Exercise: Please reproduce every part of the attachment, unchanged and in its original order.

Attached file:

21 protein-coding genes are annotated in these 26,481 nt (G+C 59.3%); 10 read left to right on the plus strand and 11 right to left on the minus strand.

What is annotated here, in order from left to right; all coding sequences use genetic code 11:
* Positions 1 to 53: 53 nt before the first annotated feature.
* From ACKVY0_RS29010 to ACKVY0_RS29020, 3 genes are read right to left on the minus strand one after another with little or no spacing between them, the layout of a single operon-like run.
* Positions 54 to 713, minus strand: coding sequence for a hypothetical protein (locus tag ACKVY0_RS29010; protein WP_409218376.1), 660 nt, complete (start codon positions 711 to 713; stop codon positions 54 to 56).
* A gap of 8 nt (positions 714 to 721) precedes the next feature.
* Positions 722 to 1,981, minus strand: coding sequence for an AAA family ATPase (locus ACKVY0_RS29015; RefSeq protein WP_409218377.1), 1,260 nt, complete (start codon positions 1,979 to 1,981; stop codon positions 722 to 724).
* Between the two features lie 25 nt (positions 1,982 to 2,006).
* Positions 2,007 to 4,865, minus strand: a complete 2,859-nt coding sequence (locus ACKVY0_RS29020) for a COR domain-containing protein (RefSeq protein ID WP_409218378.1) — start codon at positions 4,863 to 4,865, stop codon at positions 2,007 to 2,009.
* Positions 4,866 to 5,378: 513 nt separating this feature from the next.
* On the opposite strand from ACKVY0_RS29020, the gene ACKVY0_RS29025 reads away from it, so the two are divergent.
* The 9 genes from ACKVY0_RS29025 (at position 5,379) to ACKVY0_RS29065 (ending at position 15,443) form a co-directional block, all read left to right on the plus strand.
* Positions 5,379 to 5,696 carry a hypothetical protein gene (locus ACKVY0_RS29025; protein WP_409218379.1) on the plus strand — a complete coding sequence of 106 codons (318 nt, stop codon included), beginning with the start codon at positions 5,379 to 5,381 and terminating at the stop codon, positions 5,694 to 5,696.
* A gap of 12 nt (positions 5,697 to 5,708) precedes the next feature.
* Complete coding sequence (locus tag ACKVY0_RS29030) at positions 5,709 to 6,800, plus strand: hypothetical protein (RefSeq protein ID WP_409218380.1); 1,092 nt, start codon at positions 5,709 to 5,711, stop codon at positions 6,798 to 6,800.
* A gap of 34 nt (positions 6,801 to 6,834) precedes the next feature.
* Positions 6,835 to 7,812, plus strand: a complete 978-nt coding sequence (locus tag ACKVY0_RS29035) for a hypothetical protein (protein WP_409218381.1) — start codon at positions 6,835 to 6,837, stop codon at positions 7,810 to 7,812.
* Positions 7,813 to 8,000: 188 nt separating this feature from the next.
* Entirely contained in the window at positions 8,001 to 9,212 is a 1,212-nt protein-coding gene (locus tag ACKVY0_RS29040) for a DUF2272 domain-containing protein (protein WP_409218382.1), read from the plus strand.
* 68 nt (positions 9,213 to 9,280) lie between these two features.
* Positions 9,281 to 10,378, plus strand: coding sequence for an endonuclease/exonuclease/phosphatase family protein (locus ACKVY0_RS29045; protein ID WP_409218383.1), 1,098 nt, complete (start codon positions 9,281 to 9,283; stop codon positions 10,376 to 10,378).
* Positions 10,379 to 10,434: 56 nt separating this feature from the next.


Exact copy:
21 protein-coding genes are annotated in these 26,481 nt (G+C 59.3%); 10 read left to right on the plus strand and 11 right to left on the minus strand.

What is annotated here, in order from left to right; all coding sequences use genetic code 11:
* Positions 1 to 53: 53 nt before the first annotated feature.
* From ACKVY0_RS29010 to ACKVY0_RS29020, 3 genes are read right to left on the minus strand one after another with little or no spacing between them, the layout of a single operon-like run.
* Positions 54 to 713, minus strand: coding sequence for a hypothetical protein (locus tag ACKVY0_RS29010; protein WP_409218376.1), 660 nt, complete (start codon positions 711 to 713; stop codon positions 54 to 56).
* A gap of 8 nt (positions 714 to 721) precedes the next feature.
* Positions 722 to 1,981, minus strand: coding sequence for an AAA family ATPase (locus ACKVY0_RS29015; RefSeq protein WP_409218377.1), 1,260 nt, complete (start codon positions 1,979 to 1,981; stop codon positions 722 to 724).
* Between the two features lie 25 nt (positions 1,982 to 2,006).
* Positions 2,007 to 4,865, minus strand: a complete 2,859-nt coding sequence (locus ACKVY0_RS29020) for a COR domain-containing protein (RefSeq protein ID WP_409218378.1) — start codon at positions 4,863 to 4,865, stop codon at positions 2,007 to 2,009.
* Positions 4,866 to 5,378: 513 nt separating this feature from the next.
* On the opposite strand from ACKVY0_RS29020, the gene ACKVY0_RS29025 reads away from it, so the two are divergent.
* The 9 genes from ACKVY0_RS29025 (at position 5,379) to ACKVY0_RS29065 (ending at position 15,443) form a co-directional block, all read left to right on the plus strand.
* Positions 5,379 to 5,696 carry a hypothetical protein gene (locus ACKVY0_RS29025; protein WP_409218379.1) on the plus strand — a complete coding sequence of 106 codons (318 nt, stop codon included), beginning with the start codon at positions 5,379 to 5,381 and terminating at the stop codon, positions 5,694 to 5,696.
* A gap of 12 nt (positions 5,697 to 5,708) precedes the next feature.
* Complete coding sequence (locus tag ACKVY0_RS29030) at positions 5,709 to 6,800, plus strand: hypothetical protein (RefSeq protein ID WP_409218380.1); 1,092 nt, start codon at positions 5,709 to 5,711, stop codon at positions 6,798 to 6,800.
* A gap of 34 nt (positions 6,801 to 6,834) precedes the next feature.
* Positions 6,835 to 7,812, plus strand: a complete 978-nt coding sequence (locus tag ACKVY0_RS29035) for a hypothetical protein (protein WP_409218381.1) — start codon at positions 6,835 to 6,837, stop codon at positions 7,810 to 7,812.
* Positions 7,813 to 8,000: 188 nt separating this feature from the next.
* Entirely contained in the window at positions 8,001 to 9,212 is a 1,212-nt protein-coding gene (locus tag ACKVY0_RS29040) for a DUF2272 domain-containing protein (protein WP_409218382.1), read from the plus strand.
* 68 nt (positions 9,213 to 9,280) lie between these two features.
* Positions 9,281 to 10,378, plus strand: coding sequence for an endonuclease/exonuclease/phosphatase family protein (locus ACKVY0_RS29045; protein ID WP_409218383.1), 1,098 nt, complete (start codon positions 9,281 to 9,283; stop codon positions 10,376 to 10,378).
* Positions 10,379 to 10,434: 56 nt separating this feature from the next.